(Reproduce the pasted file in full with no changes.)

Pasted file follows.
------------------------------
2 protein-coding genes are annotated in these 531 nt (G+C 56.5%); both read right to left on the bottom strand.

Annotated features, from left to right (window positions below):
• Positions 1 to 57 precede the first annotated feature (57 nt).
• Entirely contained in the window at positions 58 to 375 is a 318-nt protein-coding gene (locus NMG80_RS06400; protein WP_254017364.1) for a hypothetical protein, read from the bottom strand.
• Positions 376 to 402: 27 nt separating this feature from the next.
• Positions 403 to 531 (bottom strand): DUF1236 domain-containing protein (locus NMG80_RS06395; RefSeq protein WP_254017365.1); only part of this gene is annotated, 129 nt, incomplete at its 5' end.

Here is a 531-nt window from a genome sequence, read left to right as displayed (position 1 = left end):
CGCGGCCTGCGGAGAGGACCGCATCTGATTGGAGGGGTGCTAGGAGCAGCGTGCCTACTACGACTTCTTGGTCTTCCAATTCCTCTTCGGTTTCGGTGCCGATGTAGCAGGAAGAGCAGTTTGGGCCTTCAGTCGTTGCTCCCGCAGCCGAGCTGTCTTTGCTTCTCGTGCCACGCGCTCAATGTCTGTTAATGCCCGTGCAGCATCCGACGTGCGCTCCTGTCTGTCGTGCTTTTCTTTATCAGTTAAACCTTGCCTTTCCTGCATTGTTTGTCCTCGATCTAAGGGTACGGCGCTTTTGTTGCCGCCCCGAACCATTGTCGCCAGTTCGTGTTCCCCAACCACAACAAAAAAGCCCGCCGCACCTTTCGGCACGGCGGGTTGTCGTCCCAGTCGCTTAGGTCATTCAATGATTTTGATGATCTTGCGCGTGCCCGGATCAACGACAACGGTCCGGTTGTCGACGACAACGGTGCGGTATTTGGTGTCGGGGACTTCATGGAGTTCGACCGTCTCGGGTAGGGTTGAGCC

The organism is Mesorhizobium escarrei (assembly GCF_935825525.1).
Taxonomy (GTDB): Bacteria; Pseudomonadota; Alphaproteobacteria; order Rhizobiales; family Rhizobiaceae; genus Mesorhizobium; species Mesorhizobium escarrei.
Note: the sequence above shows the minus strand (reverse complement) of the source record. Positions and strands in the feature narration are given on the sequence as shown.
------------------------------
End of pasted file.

2 protein-coding genes are annotated in these 531 nt (G+C 56.5%); both read right to left on the bottom strand.

Annotated features, from left to right (window positions below):
• Positions 1 to 57 precede the first annotated feature (57 nt).
• Entirely contained in the window at positions 58 to 375 is a 318-nt protein-coding gene (locus NMG80_RS06400; protein WP_254017364.1) for a hypothetical protein, read from the bottom strand.
• Positions 376 to 402: 27 nt separating this feature from the next.
• Positions 403 to 531 (bottom strand): DUF1236 domain-containing protein (locus NMG80_RS06395; RefSeq protein WP_254017365.1); only part of this gene is annotated, 129 nt, incomplete at its 5' end.

Here is a 531-nt window from a genome sequence, read left to right as displayed (position 1 = left end):
CGCGGCCTGCGGAGAGGACCGCATCTGATTGGAGGGGTGCTAGGAGCAGCGTGCCTACTACGACTTCTTGGTCTTCCAATTCCTCTTCGGTTTCGGTGCCGATGTAGCAGGAAGAGCAGTTTGGGCCTTCAGTCGTTGCTCCCGCAGCCGAGCTGTCTTTGCTTCTCGTGCCACGCGCTCAATGTCTGTTAATGCCCGTGCAGCATCCGACGTGCGCTCCTGTCTGTCGTGCTTTTCTTTATCAGTTAAACCTTGCCTTTCCTGCATTGTTTGTCCTCGATCTAAGGGTACGGCGCTTTTGTTGCCGCCCCGAACCATTGTCGCCAGTTCGTGTTCCCCAACCACAACAAAAAAGCCCGCCGCACCTTTCGGCACGGCGGGTTGTCGTCCCAGTCGCTTAGGTCATTCAATGATTTTGATGATCTTGCGCGTGCCCGGATCAACGACAACGGTCCGGTTGTCGACGACAACGGTGCGGTATTTGGTGTCGGGGACTTCATGGAGTTCGACCGTCTCGGGTAGGGTTGAGCC

The organism is Mesorhizobium escarrei (assembly GCF_935825525.1).
Taxonomy (GTDB): Bacteria; Pseudomonadota; Alphaproteobacteria; order Rhizobiales; family Rhizobiaceae; genus Mesorhizobium; species Mesorhizobium escarrei.
Note: the sequence above shows the minus strand (reverse complement) of the source record. Positions and strands in the feature narration are given on the sequence as shown.